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Comparative efficacy and acceptability of non-surgical brain stimulation for the acute treatment of major depressive episodes in adults: systematic review and network meta-analysis

Research output: Contribution to journalArticlepeer-review

Julian Mutz, Vijeinika Vipulananthan, Ben Carter, René Hurlemann, Cynthia H.Y. Fu, Allan H. Young

Original languageEnglish
Article numberl1079
Number of pages13
JournalBMJ (Online)
Volume364
Issue number0
Early online date27 Mar 2019
DOIs
Accepted/In press28 Feb 2019
E-pub ahead of print27 Mar 2019
Published27 Mar 2019

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Abstract

Objective To estimate the comparative clinical efficacy and acceptability of non-surgical brain stimulation for the acute treatment of major depressive episodes in adults. 


Design Systematic review with pairwise and network meta-analysis. Data sources Electronic search of Embase, PubMed/Medline, and PsycINFO up to 8 May 2018, supplemented by manual searches of bibliographies of several reviews (published between 2009 and 2018) and included trials. Eligibility criteria for selecting studies Clinical trials with random allocation to electroconvulsive therapy (ECT), transcranial magnetic stimulation (repetitive (rTMS), accelerated, priming, deep, and synchronised), theta burst stimulation, magnetic seizure therapy, transcranial direct current stimulation (tDCS), or sham therapy. 


Main outcome measures Primary outcomes were response (efficacy) and all cause discontinuation (discontinuation of treatment for any reason) (acceptability), presented as odds ratios with 95% confidence intervals. Remission and continuous depression severity scores after treatment were also examined. 


Results 113 trials (262 treatment arms) that randomised 6750 patients (mean age 47.9 years; 59% women) with major depressive disorder or bipolar depression met the inclusion criteria. The most studied treatment comparisons were high frequency left rTMS and tDCS versus sham therapy, whereas recent treatments remain understudied. The quality of the evidence was typically of low or unclear risk of bias (94 out of 113 trials, 83%) and the precision of summary estimates for treatment effect varied considerably. In network meta-analysis, 10 out of 18 treatment strategies were associated with higher response compared with sham therapy: bitemporal ECT (summary odds ratio 8.91, 95% confidence interval 2.57 to 30.91), high dose right unilateral ECT (7.27, 1.90 to 27.78), priming transcranial magnetic stimulation (6.02, 2.21 to 16.38), magnetic seizure therapy (5.55, 1.06 to 28.99), bilateral rTMS (4.92, 2.93 to 8.25), bilateral theta burst stimulation (4.44, 1.47 to 13.41), low frequency right rTMS (3.65, 2.13 to 6.24), intermittent theta burst stimulation (3.20, 1.45 to 7.08), high frequency left rTMS (3.17, 2.29 to 4.37), and tDCS (2.65, 1.55 to 4.55). Network meta-analytic estimates of active interventions contrasted with another active treatment indicated that bitemporal ECT and high dose right unilateral ECT were associated with increased response. All treatment strategies were at least as acceptable as sham therapy.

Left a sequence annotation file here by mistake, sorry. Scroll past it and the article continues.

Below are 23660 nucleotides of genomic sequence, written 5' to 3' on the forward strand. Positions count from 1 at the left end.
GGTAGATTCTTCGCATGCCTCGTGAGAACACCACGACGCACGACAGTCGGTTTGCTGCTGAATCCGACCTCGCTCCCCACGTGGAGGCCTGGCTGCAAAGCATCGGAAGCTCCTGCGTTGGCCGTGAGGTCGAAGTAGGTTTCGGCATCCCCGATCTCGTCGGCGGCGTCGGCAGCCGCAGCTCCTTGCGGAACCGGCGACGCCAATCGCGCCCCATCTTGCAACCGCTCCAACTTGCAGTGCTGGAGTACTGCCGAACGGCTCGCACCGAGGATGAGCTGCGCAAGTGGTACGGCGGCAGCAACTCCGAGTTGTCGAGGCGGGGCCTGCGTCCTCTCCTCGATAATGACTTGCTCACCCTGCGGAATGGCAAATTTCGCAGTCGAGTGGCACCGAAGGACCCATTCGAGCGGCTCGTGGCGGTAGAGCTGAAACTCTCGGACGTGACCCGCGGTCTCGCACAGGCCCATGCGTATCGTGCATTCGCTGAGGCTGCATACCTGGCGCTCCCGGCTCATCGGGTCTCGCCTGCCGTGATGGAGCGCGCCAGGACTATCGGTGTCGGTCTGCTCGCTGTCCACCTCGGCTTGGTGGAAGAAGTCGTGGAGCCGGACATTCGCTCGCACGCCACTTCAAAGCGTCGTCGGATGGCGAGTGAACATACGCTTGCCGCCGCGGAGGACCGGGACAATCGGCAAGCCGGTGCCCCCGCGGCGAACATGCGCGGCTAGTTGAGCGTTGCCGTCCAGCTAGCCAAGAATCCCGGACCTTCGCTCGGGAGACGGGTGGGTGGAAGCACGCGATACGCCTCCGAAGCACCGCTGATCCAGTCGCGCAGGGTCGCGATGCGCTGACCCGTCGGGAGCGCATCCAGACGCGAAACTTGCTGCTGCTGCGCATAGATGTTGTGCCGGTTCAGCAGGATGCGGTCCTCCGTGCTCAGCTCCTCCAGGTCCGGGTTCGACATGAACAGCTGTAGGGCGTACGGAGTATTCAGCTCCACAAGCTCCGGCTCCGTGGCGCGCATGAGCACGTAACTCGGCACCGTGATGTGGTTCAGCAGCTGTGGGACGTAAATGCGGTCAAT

Conclusions These findings provide evidence for the consideration of non-surgical brain stimulation techniques as alternative or add-on treatments for adults with major depressive episodes. These findings also highlight important research priorities in the specialty of brain stimulation, such as the need for further well designed randomised controlled trials comparing novel treatments, and sham controlled trials investigating magnetic seizure therapy.

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